Strangeness, like beauty, is often in the eye of the beholder. For example, I always shake my head when someone sits down with a steaming hot cup of coffee on a day when the temperature is only a few degrees less than the coffee itself.

However, I do not see anything wrong with having a couple of dips of ice cream on a day so cold that penguins are walking around wearing parkas, ski caps and mittens.

Actually, eating ice cream in arctic weather does have an advantage. As I walk down the street, I don't have to worry about the ice cream melting and dripping on my own parka or that of a passing penguin.

It almost makes up for the startled stares I get from passers-by and the fact that they must be thinking, "What the heck is this clown doing eating ice cream in a snow storm?"

I have an answer for that question. I am an "ice creamaniac," and if there is a cure or a 12-step program for that problem, I don't want to know about it.

As you can tell by my willingness to freeze my gizzard in the middle of a blizzard, I am willing to suffer pain to my body and damage to my already shaky reputation to pursue my passion.

I learned early on that no gain in ice cream eating comes without a bit of pain. I am referring to that occupational hazard of the ice cream headache or "brain freeze."

Since my brain usually functions as though it were encased in a block of ice, you would think that I might be immune to this ice cream side effect.

Alas, this is not the case. Whatever natural tolerance I might have is more than overcome by my greed. Once I start attacking a couple dips of ice cream on a cone, I am relentless.

That's when my brain yells, "Ouch!" That pain is enough to stop my assault on the ice cream for 10 to 20 seconds, and then when the headache ends, I do the same thing all over again.

(I was going to show off and mention that an ice cream headache's scientific name is "sphenopalatine ganglioneuralgia." However, typing that medical term gave me a headache.)

At least ice cream headaches are not a problem at home, thanks to a tip my Dad gave me when I was a greedy, ice cream-scarfing kid. He told me to keep a glass of water on hand while I was eating the frozen treat.

This functioned sort of like a pit stop in NASCAR does. I would eat ice cream as quickly as I could, get a headache, pull into the pit for a quick sip of water to get rid of the headache and head back onto the cone at full speed.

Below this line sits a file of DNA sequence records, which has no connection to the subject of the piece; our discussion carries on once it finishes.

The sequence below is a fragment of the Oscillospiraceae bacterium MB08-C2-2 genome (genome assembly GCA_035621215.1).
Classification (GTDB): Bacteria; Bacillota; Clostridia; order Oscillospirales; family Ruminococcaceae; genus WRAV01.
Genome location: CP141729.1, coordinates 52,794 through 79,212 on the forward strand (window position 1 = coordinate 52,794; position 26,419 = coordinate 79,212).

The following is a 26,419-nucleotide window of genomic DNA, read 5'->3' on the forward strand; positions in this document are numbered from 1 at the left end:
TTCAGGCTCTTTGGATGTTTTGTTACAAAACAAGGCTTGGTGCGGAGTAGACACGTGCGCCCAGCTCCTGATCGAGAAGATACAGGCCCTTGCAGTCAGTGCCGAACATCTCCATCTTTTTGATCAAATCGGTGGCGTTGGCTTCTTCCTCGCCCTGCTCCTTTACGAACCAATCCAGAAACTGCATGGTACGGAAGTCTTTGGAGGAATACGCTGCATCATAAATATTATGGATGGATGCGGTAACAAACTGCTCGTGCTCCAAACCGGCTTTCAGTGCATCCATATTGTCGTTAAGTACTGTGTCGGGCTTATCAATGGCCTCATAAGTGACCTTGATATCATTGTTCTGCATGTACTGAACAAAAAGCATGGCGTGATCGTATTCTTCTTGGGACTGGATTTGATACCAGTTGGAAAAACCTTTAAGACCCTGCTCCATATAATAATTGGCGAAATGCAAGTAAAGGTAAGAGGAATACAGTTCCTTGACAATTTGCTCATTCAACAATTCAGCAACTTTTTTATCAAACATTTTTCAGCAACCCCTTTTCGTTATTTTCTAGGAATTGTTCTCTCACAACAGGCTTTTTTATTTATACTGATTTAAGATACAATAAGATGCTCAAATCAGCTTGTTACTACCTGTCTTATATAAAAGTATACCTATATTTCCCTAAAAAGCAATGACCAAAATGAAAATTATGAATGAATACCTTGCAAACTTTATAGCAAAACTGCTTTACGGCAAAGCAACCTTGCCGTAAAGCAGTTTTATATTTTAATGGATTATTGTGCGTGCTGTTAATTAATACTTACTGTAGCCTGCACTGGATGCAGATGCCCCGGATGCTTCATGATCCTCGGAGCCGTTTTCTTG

Some people can gobble all sorts of flavors of ice cream. I am not a snob, but I do have my favorites and not-so-favorites.

For example, my first frozen disappointment was tutti frutti. I must have heard the name in a cartoon and liked the sound of it. I bugged my Mom to buy me a cone of tutti frutti ice cream. I licked into it excitedly and immediately discovered that it contained candied bits of cherries, pineapples, raisins and nuts. At the risk of offending those of you who are "tutti fruttists," tutti frutti ice cream is nothing much more than frozen fruitcake.

Coffee is also not one of my favorite ice cream flavors. Let's put it this way: I don't care for flavors in my coffee and for coffee in my flavors. Give me a cup of plain coffee, non-vanilla, non-hazelnut. It may be iced, but never frozen.

As a semi-geezer, I find that my childhood preference for chocolate has shifted to vanilla. However, the rest of my favorites are unchanged.

Bittersweet ice cream, vanilla infused with bittersweet bits, used to be a local dairy favorite, but that true flavor is found only by making a pilgrimage to Maurer's Dairy and Ice Cream Shop in Shamokin.

Vanilla is also the primary ingredient in another one of my favorites - white house ice cream. As a kid, my favorite parts of fruit cocktail were the maraschino cherry halves. What could be better than a whole bunch of maraschino cherries surrounded by vanilla ice cream?

I've always been partial to fruit-flavored ice cream; just not tutti frutti-flavored ones. Strawberry has always been a good choice, but black raspberry has been even a better one.

In recent years, I've discovered something that I did not think was possible - an improvement on black raspberry ice cream. This was done by some brilliant ice cream scientist who added bits of dark chocolate.

But if I were stranded on a desert island, the one dessert I would wish for would be teaberry ice cream.

When used in mints, the flavor is called wintergreen. One of my sisters-in-law prefers to think of teaberry tasting like frozen Pepto-Bismol. That just means more teaberry for me.

Just thinking about it has sparked me to action. I am going to get a carton of teaberry ice cream and a big mug of water to calm down the ice cream headaches that are sure to occur.

But that's OK. When it comes to teaberry ice cream, no sacrifice is too great.

(Walt Kozlowski, a freelance writer from Mount Carmel, composes "Walt's Way" for each Sunday edition.)